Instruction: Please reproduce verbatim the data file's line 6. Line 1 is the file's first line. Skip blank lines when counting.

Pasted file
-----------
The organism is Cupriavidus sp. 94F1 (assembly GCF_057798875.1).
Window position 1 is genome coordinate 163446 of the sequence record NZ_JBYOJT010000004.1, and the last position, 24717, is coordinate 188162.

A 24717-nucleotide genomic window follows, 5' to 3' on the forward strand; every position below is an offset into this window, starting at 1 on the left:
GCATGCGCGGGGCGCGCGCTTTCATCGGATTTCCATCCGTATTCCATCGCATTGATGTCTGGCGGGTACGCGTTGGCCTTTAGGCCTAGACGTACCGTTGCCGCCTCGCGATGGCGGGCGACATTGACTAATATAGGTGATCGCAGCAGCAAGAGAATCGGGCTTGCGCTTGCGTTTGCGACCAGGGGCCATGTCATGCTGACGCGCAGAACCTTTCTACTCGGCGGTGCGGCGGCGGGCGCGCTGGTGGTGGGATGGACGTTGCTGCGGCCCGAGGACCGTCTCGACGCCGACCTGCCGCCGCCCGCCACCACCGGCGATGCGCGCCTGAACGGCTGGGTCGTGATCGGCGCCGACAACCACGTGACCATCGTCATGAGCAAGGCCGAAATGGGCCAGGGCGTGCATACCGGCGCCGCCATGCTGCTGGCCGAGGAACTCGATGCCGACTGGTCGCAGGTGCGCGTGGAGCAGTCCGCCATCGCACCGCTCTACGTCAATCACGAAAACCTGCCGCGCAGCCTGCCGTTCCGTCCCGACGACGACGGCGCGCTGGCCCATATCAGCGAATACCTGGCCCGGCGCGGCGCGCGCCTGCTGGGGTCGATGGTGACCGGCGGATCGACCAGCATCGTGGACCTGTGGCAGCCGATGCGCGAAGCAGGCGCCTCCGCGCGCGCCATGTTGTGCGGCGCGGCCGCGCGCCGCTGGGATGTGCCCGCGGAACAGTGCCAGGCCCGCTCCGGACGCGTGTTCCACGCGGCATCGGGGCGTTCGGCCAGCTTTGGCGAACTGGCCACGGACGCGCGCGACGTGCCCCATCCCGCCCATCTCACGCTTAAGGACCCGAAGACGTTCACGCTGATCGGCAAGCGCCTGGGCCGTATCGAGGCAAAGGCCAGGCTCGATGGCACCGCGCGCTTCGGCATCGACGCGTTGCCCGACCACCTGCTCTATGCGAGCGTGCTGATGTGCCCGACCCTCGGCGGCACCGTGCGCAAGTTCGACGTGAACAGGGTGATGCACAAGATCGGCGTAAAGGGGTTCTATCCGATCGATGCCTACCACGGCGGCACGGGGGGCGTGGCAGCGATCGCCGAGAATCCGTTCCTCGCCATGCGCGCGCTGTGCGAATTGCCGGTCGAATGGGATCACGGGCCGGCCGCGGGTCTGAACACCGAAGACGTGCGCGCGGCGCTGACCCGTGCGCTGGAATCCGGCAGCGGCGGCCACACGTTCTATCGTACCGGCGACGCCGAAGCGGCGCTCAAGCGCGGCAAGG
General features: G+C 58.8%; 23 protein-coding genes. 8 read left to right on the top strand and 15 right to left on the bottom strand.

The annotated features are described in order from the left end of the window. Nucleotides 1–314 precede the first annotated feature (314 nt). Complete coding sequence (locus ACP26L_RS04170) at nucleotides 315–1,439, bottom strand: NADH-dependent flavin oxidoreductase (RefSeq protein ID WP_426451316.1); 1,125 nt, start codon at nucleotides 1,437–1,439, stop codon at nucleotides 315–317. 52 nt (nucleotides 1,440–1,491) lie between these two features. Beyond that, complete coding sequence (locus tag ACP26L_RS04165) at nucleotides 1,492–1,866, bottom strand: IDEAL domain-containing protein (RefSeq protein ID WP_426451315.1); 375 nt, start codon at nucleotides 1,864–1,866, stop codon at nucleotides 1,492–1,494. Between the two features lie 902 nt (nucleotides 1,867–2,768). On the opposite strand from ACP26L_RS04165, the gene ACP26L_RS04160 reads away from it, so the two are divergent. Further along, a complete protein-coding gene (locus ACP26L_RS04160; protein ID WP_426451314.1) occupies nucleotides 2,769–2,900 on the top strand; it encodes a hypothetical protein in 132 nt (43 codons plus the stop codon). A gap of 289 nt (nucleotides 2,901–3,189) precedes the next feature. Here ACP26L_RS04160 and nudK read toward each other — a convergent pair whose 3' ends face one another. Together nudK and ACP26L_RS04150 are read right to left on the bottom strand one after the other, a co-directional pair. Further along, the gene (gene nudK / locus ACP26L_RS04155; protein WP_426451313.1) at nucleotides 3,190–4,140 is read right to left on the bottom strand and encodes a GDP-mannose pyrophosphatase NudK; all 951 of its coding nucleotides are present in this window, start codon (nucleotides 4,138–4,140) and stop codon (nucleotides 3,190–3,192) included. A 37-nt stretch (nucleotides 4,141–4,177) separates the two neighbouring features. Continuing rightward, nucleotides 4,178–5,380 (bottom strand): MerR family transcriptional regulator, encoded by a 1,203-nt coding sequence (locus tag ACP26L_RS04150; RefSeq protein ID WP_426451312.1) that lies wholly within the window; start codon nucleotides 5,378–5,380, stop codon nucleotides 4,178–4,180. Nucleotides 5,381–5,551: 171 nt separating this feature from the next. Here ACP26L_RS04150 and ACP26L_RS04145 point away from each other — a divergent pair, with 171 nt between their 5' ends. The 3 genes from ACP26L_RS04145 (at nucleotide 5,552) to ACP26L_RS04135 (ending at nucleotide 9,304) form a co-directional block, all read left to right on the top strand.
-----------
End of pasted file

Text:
The annotated features are described in order from the left end of the window. Nucleotides 1–314 precede the first annotated feature (314 nt). Complete coding sequence (locus ACP26L_RS04170) at nucleotides 315–1,439, bottom strand: NADH-dependent flavin oxidoreductase (RefSeq protein ID WP_426451316.1); 1,125 nt, start codon at nucleotides 1,437–1,439, stop codon at nucleotides 315–317. 52 nt (nucleotides 1,440–1,491) lie between these two features. Beyond that, complete coding sequence (locus tag ACP26L_RS04165) at nucleotides 1,492–1,866, bottom strand: IDEAL domain-containing protein (RefSeq protein ID WP_426451315.1); 375 nt, start codon at nucleotides 1,864–1,866, stop codon at nucleotides 1,492–1,494. Between the two features lie 902 nt (nucleotides 1,867–2,768). On the opposite strand from ACP26L_RS04165, the gene ACP26L_RS04160 reads away from it, so the two are divergent. Further along, a complete protein-coding gene (locus ACP26L_RS04160; protein ID WP_426451314.1) occupies nucleotides 2,769–2,900 on the top strand; it encodes a hypothetical protein in 132 nt (43 codons plus the stop codon). A gap of 289 nt (nucleotides 2,901–3,189) precedes the next feature. Here ACP26L_RS04160 and nudK read toward each other — a convergent pair whose 3' ends face one another. Together nudK and ACP26L_RS04150 are read right to left on the bottom strand one after the other, a co-directional pair. Further along, the gene (gene nudK / locus ACP26L_RS04155; protein WP_426451313.1) at nucleotides 3,190–4,140 is read right to left on the bottom strand and encodes a GDP-mannose pyrophosphatase NudK; all 951 of its coding nucleotides are present in this window, start codon (nucleotides 4,138–4,140) and stop codon (nucleotides 3,190–3,192) included. A 37-nt stretch (nucleotides 4,141–4,177) separates the two neighbouring features. Continuing rightward, nucleotides 4,178–5,380 (bottom strand): MerR family transcriptional regulator, encoded by a 1,203-nt coding sequence (locus tag ACP26L_RS04150; RefSeq protein ID WP_426451312.1) that lies wholly within the window; start codon nucleotides 5,378–5,380, stop codon nucleotides 4,178–4,180. Nucleotides 5,381–5,551: 171 nt separating this feature from the next. Here ACP26L_RS04150 and ACP26L_RS04145 point away from each other — a divergent pair, with 171 nt between their 5' ends. The 3 genes from ACP26L_RS04145 (at nucleotide 5,552) to ACP26L_RS04135 (ending at nucleotide 9,304) form a co-directional block, all read left to right on the top strand.